Exercise reduces risk of developing diabetes

Researchers have found that higher levels of Leisure-time Physical Activity (LTPA), such as walking, jogging or running, are linked to a lower risk of diabetes in high-risk individuals.

 

And they have observed health benefits from low-intensity physical activity too – making it possible for older people to take steps to improve their health and reduce the risk of diabetes.

 

Progressive deterioration in glucose metabolism occurs many years before the clinical diagnosis of type 2 diabetes, for which impaired fasting glucose (IFG) is an early detectable pathological change. Every year 6–9% of individuals with IFG progress to diabetes and, compared to people with normal blood sugar levels, such patients have a higher risk of death from vascular and chronic kidney disease.

 

The research team, led by experts from the University of Birmingham, recommends that swift action is taken by health chiefs to promote physical activity as a way of reducing diabetes and combating China’s growing obesity epidemic.

 

Over an 18-year period, researchers studied the lifestyles of 44,828 Chinese adults, aged between 20 and 80, who had been recently diagnosed with IFG – an early warning signal for type 2 diabetes affecting one in four Chinese adults.

 

Professor Neil Thomas, from the University of Birmingham’s Institute of Applied Health Research, commented: “We found that higher levels of LTPA are associated with a lower risk of diabetes in a large population of Chinese adults with IFG.

 

“About one fifth of the observed diabetes cases which developed could have been avoided if inactive individuals had engaged in World Health Organisation (WHO) recommended levels of exercise.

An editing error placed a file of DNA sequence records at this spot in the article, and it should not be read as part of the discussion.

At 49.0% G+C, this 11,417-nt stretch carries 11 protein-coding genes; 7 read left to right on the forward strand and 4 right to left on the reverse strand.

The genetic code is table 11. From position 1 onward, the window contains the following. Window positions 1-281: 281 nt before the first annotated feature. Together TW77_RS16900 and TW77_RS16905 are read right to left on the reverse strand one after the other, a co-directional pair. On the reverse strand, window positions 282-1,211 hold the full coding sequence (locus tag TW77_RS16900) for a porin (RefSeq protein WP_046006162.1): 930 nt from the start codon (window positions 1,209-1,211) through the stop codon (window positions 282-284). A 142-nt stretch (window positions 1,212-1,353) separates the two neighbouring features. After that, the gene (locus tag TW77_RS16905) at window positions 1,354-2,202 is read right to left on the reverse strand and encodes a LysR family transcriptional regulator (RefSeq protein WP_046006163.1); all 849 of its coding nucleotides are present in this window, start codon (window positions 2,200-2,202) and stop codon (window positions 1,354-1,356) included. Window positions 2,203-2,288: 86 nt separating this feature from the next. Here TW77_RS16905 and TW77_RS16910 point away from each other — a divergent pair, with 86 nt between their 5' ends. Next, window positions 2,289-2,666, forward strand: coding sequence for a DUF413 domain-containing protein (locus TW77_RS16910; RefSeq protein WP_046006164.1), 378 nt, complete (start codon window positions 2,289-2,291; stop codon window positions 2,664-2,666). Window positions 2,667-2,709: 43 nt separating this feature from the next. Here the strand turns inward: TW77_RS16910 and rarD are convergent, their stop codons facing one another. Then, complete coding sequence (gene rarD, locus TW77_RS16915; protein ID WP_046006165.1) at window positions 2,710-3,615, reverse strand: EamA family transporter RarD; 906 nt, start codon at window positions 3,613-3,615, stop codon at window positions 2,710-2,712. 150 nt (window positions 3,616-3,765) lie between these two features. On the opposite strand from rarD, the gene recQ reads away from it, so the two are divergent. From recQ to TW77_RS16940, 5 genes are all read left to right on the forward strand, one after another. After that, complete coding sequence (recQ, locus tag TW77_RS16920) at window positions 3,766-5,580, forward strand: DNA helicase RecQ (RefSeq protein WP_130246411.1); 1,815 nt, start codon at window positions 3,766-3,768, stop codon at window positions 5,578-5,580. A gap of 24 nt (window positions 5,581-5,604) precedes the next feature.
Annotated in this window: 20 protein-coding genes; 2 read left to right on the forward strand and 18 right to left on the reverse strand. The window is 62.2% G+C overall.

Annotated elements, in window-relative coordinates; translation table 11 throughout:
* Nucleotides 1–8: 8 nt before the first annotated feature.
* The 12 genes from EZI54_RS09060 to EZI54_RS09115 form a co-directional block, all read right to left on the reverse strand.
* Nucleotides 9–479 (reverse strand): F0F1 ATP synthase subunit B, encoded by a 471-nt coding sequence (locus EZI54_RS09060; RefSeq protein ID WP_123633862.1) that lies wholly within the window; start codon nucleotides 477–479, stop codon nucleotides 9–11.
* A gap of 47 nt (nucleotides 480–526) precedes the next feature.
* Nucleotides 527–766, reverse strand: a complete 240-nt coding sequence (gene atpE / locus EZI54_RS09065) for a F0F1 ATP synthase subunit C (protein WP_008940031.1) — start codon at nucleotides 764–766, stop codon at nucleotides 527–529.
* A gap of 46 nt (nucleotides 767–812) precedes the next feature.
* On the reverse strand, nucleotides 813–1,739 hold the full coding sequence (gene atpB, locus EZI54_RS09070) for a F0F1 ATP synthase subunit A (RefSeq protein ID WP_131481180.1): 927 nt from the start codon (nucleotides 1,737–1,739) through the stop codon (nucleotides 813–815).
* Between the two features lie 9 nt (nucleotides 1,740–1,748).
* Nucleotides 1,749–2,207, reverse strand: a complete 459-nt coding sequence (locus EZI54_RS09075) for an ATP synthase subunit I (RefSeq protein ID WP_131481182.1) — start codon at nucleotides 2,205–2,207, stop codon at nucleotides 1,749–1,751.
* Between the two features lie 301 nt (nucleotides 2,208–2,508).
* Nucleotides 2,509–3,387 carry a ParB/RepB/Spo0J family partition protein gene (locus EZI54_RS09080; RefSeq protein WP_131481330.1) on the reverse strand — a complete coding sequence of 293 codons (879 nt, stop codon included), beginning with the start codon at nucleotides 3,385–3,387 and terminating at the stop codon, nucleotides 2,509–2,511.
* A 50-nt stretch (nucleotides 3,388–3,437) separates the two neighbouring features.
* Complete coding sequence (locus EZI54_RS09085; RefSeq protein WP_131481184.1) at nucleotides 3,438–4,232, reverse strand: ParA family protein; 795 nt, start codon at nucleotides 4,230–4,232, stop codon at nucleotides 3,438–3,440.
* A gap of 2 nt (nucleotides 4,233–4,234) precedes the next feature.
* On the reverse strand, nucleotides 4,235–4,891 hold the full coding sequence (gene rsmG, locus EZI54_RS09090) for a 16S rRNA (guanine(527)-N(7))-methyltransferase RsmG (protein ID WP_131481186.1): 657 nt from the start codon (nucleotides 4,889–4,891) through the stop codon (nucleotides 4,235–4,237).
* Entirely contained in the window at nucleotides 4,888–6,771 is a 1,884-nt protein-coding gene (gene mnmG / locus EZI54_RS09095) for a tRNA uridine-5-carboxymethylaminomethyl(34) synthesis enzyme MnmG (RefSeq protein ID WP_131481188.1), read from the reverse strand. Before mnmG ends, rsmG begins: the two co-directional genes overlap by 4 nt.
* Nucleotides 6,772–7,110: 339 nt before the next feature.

“In the approximately 370 million Chinese adults with IFG, increasing LTPA by one category – for example, from low to moderate – would correspond to a potential reduction of at least seven million cases of diabetes. It may also offset the rapid increases in diabetes resulting from population ageing and China’s ongoing obesity epidemic.

 

“However, more than three-quarters of Chinese adults do not perform sufficient physical activity to reap such health benefits. Our findings emphasise the urgent need to promote physical activity as a strategy for diabetes prevention.”

 

The research team included experts from the Chinese University of Hong Kong, Academia Sinica, Taipei, Taiwan and MJ Health Research Foundation, Taipei, Taiwan.

 

Reference: ‘Increased leisure-time physical activity associated with lower onset of diabetes in 44 828 adults with impaired fasting glucose: a population-based prospective cohort study’ is published in the British Journal of Sports Medicine. http://bjsm.bmj.com/content/early/2018/01/12/bjsports-2017-098199 (DOI: 10.1136/bjsports-2017-098199)

 

4 March 2018.